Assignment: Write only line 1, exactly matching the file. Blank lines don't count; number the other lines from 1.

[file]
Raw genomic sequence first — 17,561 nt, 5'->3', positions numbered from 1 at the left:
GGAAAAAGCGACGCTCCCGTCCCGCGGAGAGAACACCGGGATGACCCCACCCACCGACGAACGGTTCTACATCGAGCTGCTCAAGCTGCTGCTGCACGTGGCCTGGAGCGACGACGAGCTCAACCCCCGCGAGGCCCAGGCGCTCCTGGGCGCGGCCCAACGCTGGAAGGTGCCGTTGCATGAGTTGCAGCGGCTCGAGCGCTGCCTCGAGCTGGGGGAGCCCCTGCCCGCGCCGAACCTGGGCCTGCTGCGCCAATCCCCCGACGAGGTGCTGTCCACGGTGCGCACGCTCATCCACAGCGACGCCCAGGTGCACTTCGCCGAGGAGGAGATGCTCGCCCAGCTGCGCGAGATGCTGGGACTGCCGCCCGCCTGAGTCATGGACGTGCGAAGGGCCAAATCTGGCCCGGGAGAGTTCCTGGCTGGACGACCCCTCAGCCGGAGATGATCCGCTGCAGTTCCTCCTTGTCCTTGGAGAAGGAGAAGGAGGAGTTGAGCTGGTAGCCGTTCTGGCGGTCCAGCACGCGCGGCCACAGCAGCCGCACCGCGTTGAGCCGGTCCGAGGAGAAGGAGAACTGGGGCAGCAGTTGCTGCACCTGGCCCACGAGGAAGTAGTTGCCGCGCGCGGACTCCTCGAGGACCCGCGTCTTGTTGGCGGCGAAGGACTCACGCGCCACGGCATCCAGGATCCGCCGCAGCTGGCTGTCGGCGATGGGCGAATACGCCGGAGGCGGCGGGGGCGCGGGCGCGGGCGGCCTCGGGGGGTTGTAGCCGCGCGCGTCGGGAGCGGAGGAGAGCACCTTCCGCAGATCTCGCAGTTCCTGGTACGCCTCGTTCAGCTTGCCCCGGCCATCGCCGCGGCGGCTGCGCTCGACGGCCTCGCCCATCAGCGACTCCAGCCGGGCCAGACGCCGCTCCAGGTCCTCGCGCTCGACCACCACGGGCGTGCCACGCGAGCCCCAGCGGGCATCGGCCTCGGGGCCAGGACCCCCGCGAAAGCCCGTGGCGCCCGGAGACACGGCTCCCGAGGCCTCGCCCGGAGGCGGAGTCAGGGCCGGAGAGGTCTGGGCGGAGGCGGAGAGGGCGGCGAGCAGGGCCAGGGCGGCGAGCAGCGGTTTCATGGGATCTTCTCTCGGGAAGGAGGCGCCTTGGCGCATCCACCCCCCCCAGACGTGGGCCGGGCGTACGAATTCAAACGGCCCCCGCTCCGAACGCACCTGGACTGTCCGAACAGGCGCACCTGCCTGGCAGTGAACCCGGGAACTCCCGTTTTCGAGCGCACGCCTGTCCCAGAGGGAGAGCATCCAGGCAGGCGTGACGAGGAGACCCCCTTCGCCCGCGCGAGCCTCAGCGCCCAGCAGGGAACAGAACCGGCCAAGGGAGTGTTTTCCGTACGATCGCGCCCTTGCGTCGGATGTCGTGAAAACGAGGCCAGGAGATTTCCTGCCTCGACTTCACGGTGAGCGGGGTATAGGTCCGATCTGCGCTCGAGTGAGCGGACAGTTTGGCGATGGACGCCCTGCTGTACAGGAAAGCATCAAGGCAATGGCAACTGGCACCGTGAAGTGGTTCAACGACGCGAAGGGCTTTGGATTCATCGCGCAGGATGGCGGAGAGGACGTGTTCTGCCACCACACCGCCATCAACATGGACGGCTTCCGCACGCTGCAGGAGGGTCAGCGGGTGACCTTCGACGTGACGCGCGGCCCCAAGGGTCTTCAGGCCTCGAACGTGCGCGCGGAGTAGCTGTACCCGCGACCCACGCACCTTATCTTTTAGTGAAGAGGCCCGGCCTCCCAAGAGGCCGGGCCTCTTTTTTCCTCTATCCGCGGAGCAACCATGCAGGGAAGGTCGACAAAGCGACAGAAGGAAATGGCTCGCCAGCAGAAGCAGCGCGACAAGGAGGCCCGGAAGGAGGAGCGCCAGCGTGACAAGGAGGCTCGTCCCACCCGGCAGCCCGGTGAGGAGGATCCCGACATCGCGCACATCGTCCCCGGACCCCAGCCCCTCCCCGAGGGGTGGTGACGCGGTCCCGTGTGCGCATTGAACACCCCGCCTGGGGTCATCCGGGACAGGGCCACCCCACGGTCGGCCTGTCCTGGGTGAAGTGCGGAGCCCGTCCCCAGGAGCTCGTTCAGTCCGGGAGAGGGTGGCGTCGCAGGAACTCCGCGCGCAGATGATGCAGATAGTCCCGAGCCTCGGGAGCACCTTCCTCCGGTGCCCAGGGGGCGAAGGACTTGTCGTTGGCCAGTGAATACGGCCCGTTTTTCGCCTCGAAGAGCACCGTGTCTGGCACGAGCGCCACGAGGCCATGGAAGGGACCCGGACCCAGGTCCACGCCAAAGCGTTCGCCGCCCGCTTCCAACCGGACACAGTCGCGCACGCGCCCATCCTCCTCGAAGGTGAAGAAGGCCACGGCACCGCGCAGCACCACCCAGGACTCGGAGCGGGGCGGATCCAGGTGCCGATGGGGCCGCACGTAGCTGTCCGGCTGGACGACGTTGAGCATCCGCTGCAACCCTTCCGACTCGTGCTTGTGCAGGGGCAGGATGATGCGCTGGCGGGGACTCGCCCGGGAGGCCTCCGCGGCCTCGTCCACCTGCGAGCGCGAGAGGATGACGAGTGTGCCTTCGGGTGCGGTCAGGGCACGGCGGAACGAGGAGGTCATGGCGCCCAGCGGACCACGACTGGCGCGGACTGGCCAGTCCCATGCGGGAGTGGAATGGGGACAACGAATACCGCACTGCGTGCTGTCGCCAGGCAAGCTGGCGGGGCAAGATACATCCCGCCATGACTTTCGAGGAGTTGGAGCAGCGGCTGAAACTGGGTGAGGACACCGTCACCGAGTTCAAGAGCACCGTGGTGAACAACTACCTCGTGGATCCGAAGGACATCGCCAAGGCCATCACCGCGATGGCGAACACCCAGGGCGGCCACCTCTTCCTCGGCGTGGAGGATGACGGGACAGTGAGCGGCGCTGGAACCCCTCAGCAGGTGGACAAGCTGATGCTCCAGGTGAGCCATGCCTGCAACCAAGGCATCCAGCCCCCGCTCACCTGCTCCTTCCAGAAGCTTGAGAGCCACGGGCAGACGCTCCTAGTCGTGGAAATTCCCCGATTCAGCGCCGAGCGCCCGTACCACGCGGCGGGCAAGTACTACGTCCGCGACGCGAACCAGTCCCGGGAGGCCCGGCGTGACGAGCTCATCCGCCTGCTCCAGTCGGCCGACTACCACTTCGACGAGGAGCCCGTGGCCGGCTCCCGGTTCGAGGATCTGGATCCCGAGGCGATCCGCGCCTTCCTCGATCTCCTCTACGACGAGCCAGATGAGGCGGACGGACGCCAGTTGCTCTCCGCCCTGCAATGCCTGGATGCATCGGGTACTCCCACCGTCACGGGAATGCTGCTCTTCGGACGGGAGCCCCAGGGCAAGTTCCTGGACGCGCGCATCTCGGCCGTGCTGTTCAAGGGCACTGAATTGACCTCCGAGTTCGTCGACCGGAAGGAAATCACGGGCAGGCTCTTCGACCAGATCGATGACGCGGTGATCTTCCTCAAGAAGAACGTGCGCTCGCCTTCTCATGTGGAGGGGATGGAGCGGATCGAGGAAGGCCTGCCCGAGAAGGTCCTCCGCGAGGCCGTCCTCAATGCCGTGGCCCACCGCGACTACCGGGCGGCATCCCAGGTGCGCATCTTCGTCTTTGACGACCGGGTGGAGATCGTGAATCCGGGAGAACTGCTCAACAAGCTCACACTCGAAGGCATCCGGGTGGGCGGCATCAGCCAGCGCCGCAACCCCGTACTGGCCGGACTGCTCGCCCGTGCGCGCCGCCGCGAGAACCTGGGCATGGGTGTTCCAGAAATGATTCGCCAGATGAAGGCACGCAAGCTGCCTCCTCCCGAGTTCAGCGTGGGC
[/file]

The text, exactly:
Raw genomic sequence first — 17,561 nt, 5'->3', positions numbered from 1 at the left: